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Darius Brubeck - taking five for dad

 

Darius Brubeck is uniquely placed to pay tribute to his father, Dave’s music. As an eleven year old schoolboy he accompanied his father’s quartet on the 1958 U.S. State Department tour that was pivotal in turning Dave Brubeck into a jazz icon.

 

“I remember it fairly clearly,” he says. “My mother and younger brother Michael, who sadly passed last year, stayed on the tour as far as Turkey and then it continued on through Iran, Iraq, Pakistan and India. And it was on that tour that dad began to see another direction that jazz could fruitfully follow. He came home with the ideas that became Calcutta Blues and Blue Rondo a la Turk, which became part of the repertoire that made him an icon to the wider public. So you could say that I knew Dave Brubeck before he became Dave Brubeck.”

 

With that rare phenomenon, a jazz hit single, achieved through Blue Rondo a la Turk’s fellow album track Take Five, a major change affected the whole Brubeck family. From their home in sunny California, at the request of Columbia Records, who released a series of big selling albums beginning with Time Out, the Brubecks relocated to the east coast, to Connecticut, from where the Dave Brubeck Quartet continued its world conquering touring schedule.

 

For Darius, having a father who played music for a living felt entirely natural.

 

“My first impression, pre-school, was that this was what adults did,” he says. “My grandmother was a piano teacher who had studied in London and brought her knowledge back to this cow town in California which, aside from Los Angeles, was still pretty much a frontier kind of a place at the time, and my dad’s older brothers, Howard and Henry, and his best friends, Paul Desmond and Cal Tjader, were all musicians. So I suppose it was inevitable that my brothers and I followed suit.”

 

At home, there was a ready-made jazz trio, with Darius on piano, brother Chris, who studied trombone but played bass initially for fun, and Dan, a classically trained percussionist – although Darius reckons he’s never put this talent to proper use – on drums. Daunted by his father’s reputation, however, Darius looked in directions beyond simply playing jazz and became more academically inclined.

 

He would go on to initiate Africa’s first degree course in jazz studies when he moved to Durban, in South Africa in 1983, holding the position of Director of the Centre for Jazz and Popular Music at the University of Kwa-Zulu Natal until 2005. But before that he played jazz-rock with guitarist Larry Coryell and worked with singer-songwriter Don McLean, as well as touring and recording with the family bands Two Generations of Brubeck and the New Brubeck Quartet.

 

“I’d had my own trio that used to play cocktail parties while I was at university and while I was thinking about what I was going to do next there always seemed to be a few gigs on the horizon,” says Darius, who now divides his time between France and London. “So I kind of fell into being a musician and added teaching later. The Two Generations idea came when we formed dad’s group, Chris’s band, which dad always called a rock band, although it was playing quite advanced jazz-blues-funk, and my group into a touring package. After a while that became quite unwieldy – although we made a couple of albums for Atlantic Records – and so we streamlined it into the New Brubeck Quartet, which was dad, Chris, Dan and myself as second keyboards player, playing dad’s music but in all-new versions.”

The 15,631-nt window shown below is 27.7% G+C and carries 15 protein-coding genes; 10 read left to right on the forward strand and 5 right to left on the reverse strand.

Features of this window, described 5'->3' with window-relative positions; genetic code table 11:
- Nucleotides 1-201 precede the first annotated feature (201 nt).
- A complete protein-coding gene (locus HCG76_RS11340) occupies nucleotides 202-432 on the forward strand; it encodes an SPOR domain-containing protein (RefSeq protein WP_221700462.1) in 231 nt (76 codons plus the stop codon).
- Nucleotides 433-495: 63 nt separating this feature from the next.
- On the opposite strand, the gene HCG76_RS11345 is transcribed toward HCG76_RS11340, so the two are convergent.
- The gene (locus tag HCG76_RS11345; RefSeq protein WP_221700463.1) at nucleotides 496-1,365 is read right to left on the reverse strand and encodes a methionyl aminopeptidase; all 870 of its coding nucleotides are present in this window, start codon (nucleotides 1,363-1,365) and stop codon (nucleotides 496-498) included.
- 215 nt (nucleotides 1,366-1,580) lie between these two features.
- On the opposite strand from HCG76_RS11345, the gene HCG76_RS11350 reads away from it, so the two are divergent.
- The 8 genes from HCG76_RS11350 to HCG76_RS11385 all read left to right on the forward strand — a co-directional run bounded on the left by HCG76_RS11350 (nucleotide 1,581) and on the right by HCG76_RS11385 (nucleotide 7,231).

Working with the creator of a body of work that was by now internationally revered, even – or especially - if he is your father, might seem potentially fraught with pitfalls. But this was emphatically not the case.

 

“Dad was extraordinarily laissez-faire as a band leader,” says Darius. “I mean, he’d let us know if he was disappointed with the way something turned out. But he liked us to come up with our own ideas - the music sounded very different from the original compositions except when he was playing – and he didn’t like things to be too arranged. He always played in the risk-taking jazz tradition where you just let the music flow and inspiration happens in the moment.”

 

With the head of the family approaching his ninetieth birthday next month and now retired from international touring, although still performing selected dates such as Newport Jazz Festival with Wynton Marsalis this summer, Darius and brothers Chris and Dan wanted to go out and celebrate their father’s legacy. In addition to the quartet they’ve put together, Brubecks Play Brubeck, whose current UK tour brings them to Scotland this weekend, BBC Four will mark Dave Brubeck’s 90th anniversary with an Arena profile, co-produced by Clint Eastwood, on December 3.

 

Brubecks Plays Brubeck has one non-Brubeck – although he is a Dave (saxophonist Dave O’Higgins who plays in Darius’ London-based band) – and is faced with the problem of what to leave out when it comes to putting a set-list together.

 

“We wouldn’t do this tribute without including the hits,” says Darius. “So Take Five, Blue Rondo a la Turk and Square Dance are obvious choices. But beyond that, dad has such a vast repertoire that, if this group takes off, we could easily do a tour every year without repeating a tune, except for the hits. At the moment we have enough material worked up for two concerts, so we’ll see how it goes. The good thing is that we’ve grown up with this music and we know it so well, and it’s an added bonus to know that people already like it.”

 

From The Herald, November 18, 2010.

 

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